Are We Creating an Innovation Divide?

Tis the season for grant and award applications or at least it feels that way from the sheer number of notices rolling into my email inbox and pervading the professional literature. As I scan these various grants and awards seeking ever increasingly innovative projects, I started to ponder an idea. As we’ve discussed previously in this blog: I believe Innovation is a matter of perspective. If you’re driving a car an airplane would be an innovation but if you’re riding a bicycle then a car would be an innovation. Simply put- what is innovative at one Library might be last years news at another. Innovation is about your own unique environment and starting point.

So if each Library’s level of innovation is in a different place based on their starting point and environment…but the awards and grants continually seek to raise the bar and set higher and higher levels for innovation…Doesn’t it stand to reason that at some point some libraries will simply be left behind? Example: Anytown Library has come to a place where they have the staff know-how and community support to add a Makers Space, they begin to apply for various awards or grants to assist in funding the project. However, to their dismay, they are repeatedly turned down with the explanation that the idea is simply no longer ‘innovative enough’ to receive grant/award funding. When you find yourself applying for an award to pursue an innovative project or idea for your library (such as a maker space) only to find that the award goes to someone who already had a maker space and is now taking the next step, where does this leave you looking for funding? Do you regularly notice the list of libraries receiving innovation funding through grants or awards seems to have the same names popping up year after year?

Recently I had a conversation with a colleague about innovation grants and awards. She mentioned her participation as a judge on a panel for a state-wide innovation grant. She served on this panel for several years and she detailed their pursuit of ever increasing levels of innovation. I asked how they balanced those libraries just beginning to innovative with libraries further along the path. She seemed puzzled at my question. I explained by saying “If an applicant starts from a place of less innovation-how were they able to compete for the funding?” She relied “They really couldn’t compete effectively. We were looking for the MOST innovative ideas. ” I queried “But without the funding of their project to raise them to that next level, how were they ever expected to reach a common ground with other libraries in the state so that they could compete for those funds?” Her response “Well, I guess they couldn’t.” I simply stated “Interesting. It sounds like a cycle that inevitably leaves some libraries behind with no chance to catch up…”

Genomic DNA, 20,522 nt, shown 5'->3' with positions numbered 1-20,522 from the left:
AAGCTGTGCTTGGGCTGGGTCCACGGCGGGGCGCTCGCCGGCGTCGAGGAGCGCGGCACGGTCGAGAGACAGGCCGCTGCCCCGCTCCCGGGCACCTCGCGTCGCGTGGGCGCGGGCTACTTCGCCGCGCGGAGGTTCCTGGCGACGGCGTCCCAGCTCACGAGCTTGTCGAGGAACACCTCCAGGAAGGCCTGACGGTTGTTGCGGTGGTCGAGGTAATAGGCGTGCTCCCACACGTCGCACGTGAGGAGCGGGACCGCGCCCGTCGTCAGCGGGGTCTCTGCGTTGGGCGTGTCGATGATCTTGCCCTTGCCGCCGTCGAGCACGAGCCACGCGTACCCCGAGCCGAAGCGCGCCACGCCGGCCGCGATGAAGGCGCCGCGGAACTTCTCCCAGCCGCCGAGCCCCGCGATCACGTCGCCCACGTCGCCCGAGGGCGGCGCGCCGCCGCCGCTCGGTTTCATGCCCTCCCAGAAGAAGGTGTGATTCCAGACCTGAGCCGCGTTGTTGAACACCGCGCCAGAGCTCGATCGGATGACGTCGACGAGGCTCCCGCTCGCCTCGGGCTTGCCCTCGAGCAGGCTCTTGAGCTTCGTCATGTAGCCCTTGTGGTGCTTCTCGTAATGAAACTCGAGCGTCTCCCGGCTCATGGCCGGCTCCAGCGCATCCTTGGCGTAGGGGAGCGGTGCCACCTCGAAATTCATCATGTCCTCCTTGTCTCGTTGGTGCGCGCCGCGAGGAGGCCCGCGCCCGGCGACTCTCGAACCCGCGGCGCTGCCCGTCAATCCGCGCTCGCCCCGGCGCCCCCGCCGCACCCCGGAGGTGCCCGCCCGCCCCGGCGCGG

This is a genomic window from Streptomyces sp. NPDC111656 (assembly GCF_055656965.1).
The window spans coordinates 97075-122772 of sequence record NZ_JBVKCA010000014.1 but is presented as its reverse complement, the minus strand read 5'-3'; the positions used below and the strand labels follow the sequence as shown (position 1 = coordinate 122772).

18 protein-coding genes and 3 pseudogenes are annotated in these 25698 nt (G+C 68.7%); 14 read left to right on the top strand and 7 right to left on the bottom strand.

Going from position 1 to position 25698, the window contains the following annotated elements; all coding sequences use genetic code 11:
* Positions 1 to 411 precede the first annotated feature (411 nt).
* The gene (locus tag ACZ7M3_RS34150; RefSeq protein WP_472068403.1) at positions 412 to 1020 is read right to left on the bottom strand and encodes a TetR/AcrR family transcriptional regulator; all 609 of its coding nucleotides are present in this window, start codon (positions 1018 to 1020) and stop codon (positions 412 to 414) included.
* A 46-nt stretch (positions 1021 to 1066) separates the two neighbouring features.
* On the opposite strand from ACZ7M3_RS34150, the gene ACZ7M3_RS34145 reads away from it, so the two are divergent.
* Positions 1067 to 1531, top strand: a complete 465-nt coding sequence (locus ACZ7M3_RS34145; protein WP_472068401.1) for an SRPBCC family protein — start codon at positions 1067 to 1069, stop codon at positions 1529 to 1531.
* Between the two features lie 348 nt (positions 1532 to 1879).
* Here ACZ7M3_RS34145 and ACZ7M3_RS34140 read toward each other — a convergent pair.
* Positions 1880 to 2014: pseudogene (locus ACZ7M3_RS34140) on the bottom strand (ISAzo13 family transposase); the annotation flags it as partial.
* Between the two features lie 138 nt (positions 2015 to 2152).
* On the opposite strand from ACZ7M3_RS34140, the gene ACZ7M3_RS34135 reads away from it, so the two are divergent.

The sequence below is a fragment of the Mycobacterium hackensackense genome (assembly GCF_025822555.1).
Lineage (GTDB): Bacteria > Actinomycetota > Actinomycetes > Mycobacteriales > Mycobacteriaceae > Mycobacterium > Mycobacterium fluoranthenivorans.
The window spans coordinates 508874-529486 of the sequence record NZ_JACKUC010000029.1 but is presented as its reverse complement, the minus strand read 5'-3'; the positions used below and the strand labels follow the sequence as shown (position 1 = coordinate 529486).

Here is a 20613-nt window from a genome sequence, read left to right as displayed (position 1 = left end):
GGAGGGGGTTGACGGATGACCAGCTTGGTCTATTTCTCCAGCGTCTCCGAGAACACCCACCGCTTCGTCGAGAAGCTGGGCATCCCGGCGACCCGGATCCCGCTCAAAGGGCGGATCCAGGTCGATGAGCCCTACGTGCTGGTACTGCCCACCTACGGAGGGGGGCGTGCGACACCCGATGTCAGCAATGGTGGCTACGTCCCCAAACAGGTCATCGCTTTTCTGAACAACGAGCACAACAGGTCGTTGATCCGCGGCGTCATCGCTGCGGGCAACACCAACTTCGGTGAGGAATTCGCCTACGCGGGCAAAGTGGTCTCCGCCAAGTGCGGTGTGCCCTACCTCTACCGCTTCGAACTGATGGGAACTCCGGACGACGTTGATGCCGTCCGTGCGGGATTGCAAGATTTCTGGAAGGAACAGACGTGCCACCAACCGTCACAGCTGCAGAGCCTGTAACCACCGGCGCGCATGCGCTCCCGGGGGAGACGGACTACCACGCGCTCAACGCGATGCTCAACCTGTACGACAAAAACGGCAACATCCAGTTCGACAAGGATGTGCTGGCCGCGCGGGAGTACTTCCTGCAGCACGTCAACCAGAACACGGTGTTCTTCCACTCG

So what happens if you’re a library that is trying to continue to grow but find yourself outpaced by those libraries who seem further along on their journey of innovation? As they win funding grants and awards to implement Innovation one year, they then build on that program the next year to have an even better and grander program that they put forward for innovative funding. As funders look for the most innovative projects available to them to fund, are we creating an entire classification of libraries that are simply…left behind?

Hopefully, as Foundations, awarding organizations and other funding sources look at distributing monies to innovative projects in public libraries, they will continue to balance the importance of funding innovation that moves the entire profession and bar for innovation forward as well as those projects that may only move one library forward in their innovation journey. As a profession committed to providing equal services across communities, net neutrality, open access, we must apply that same approach to innovation. Every community and library deserves to have an opportunity to compete for support, awards, and funding for innovation as they perceive it. At the end of the day, we must ensure that we do not leave an entire subset of libraries behind in our relentless pursuit for that next great innovation idea.

Let us not leave behind those who have started from a bicycle while those who ride in the car get an airplane and fly away.


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5 responses to “Are We Creating an Innovation Divide?

  1. You make a very good point. In Maine, there are many rural libraries that work very hard to bring innovation. That innovation could be better internet speed or new computers. They can not compete with those libraries or larger budgets and communities. Grants for small libraries who are trying to provide innovative services within the context of their needs is also important.

  2. Anonymous

    Sounds to me like we need another small and rural library technology grant program like the Bill & Melinda Gates Library Foundation initiated in 1995 to help bring American libraries up to that “new” basic technology level you mentioned. I know there are plenty of wealthy philanthropists in America who would be interested in donating, but just don’t know where their money would create the most impact. LOCAL LIBRARIES!

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  4. Katharine Phenix

    Another way to look at is that being on the bleeding edge of innovation can be very expensive and the grant money is helpful with that. Libraries that come afterwords can be happy to learn from the mistakes of the innovators and spend much less time and money on a new service. Their might be a timeline gap for the trailing edge libraries, but avoiding the pitfalls while still moving forward is a real service to their communities.

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